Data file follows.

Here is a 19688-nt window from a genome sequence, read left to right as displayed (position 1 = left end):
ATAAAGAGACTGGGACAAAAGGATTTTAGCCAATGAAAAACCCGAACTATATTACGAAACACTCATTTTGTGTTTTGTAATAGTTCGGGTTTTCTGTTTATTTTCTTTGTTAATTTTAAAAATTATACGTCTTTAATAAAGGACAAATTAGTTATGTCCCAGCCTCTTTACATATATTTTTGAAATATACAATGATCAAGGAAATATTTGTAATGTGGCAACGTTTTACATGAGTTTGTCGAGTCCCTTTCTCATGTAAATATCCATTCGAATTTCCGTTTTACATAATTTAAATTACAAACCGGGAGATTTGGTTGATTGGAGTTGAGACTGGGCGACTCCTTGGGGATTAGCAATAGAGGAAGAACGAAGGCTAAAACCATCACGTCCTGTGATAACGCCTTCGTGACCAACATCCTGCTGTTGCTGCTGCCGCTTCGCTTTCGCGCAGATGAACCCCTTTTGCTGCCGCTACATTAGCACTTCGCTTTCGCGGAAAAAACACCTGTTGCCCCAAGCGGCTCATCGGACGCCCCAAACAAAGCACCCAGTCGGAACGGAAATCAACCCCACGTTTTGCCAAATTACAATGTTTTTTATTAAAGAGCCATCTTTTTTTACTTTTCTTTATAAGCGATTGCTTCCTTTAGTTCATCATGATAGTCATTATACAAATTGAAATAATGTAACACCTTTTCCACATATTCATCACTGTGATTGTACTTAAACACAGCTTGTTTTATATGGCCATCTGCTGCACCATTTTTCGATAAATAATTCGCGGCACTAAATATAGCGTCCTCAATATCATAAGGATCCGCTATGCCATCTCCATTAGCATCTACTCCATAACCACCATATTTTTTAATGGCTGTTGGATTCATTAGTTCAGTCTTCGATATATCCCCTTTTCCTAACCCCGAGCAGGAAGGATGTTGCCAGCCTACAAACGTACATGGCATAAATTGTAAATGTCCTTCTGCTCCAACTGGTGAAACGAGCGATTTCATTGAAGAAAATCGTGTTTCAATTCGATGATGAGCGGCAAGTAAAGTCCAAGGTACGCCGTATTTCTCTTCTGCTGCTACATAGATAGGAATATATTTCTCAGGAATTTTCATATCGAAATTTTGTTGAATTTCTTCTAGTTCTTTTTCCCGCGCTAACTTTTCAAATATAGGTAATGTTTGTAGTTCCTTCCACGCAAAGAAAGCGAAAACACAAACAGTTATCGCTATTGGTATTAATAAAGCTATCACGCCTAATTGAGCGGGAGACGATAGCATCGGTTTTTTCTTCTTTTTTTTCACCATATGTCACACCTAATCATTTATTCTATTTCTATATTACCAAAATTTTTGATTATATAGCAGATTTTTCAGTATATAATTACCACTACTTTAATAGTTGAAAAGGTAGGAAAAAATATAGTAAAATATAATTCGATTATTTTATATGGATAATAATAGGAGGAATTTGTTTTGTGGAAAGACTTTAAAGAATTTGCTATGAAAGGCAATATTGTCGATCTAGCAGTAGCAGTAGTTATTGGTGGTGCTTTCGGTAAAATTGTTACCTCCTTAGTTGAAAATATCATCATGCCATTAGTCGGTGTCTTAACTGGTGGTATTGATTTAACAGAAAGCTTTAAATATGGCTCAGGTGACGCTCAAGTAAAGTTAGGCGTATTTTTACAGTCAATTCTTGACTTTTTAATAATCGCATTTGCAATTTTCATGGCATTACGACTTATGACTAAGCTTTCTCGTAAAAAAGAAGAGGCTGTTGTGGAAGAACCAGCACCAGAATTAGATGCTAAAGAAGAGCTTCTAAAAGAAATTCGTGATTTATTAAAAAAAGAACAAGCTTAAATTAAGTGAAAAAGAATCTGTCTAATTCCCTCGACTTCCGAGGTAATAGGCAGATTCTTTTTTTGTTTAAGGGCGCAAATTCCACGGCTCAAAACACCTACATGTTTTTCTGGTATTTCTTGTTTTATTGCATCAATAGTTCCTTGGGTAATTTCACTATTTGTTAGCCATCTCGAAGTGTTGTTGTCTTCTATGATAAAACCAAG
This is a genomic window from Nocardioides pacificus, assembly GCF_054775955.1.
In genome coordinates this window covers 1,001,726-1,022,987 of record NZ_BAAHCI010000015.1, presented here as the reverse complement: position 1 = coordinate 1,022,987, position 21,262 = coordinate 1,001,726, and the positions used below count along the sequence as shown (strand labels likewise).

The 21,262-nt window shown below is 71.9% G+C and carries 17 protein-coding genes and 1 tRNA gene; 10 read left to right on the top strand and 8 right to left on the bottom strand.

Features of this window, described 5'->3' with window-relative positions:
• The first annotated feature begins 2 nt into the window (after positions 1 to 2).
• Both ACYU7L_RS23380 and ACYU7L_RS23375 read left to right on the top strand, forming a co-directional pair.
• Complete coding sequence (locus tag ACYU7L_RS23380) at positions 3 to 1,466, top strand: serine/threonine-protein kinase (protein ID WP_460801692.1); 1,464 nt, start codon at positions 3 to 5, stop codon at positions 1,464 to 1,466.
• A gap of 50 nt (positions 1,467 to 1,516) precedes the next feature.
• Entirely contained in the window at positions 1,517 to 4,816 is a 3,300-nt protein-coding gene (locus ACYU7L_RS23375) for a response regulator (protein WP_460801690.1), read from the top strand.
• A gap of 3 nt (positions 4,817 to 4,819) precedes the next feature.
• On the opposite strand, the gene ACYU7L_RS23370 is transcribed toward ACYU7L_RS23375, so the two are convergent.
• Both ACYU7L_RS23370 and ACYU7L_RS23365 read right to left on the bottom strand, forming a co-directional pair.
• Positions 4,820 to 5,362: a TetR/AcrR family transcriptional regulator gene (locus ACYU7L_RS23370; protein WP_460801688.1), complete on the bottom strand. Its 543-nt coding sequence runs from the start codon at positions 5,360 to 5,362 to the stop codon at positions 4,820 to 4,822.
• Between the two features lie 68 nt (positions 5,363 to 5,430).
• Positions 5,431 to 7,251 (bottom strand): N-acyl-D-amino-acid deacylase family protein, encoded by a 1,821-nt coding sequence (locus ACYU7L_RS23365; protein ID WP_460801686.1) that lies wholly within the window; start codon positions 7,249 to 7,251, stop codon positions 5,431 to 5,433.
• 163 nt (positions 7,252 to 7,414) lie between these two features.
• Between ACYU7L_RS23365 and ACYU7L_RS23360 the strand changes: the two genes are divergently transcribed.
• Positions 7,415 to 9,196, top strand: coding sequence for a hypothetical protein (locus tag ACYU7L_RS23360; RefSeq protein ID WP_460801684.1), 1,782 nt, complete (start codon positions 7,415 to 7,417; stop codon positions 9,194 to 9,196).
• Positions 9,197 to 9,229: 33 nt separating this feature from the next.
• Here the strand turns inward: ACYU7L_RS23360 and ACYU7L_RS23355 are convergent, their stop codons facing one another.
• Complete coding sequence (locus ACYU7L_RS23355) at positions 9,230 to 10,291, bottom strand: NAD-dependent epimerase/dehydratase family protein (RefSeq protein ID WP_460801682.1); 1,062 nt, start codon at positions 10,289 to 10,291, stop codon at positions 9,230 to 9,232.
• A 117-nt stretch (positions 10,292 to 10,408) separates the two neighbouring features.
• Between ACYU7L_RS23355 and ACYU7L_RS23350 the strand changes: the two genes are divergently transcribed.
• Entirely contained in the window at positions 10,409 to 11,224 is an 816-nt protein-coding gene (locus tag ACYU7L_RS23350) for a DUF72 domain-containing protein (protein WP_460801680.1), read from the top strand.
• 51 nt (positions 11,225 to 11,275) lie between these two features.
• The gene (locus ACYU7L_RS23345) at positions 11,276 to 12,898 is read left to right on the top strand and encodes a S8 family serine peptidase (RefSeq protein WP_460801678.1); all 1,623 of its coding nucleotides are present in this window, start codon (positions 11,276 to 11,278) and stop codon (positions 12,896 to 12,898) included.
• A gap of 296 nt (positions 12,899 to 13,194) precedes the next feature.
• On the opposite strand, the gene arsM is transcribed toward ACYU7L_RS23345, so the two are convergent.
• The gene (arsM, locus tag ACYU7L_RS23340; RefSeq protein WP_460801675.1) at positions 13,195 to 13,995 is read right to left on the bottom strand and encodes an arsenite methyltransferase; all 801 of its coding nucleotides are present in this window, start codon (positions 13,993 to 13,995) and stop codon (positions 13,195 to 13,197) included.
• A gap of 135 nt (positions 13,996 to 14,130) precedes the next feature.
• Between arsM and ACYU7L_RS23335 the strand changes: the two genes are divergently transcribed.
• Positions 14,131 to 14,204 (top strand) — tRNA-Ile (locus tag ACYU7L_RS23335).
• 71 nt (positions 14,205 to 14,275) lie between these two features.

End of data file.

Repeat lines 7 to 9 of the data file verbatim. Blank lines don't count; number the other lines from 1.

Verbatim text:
• The first annotated feature begins 2 nt into the window (after positions 1 to 2).
• Both ACYU7L_RS23380 and ACYU7L_RS23375 read left to right on the top strand, forming a co-directional pair.
• Complete coding sequence (locus tag ACYU7L_RS23380) at positions 3 to 1,466, top strand: serine/threonine-protein kinase (protein ID WP_460801692.1); 1,464 nt, start codon at positions 3 to 5, stop codon at positions 1,464 to 1,466.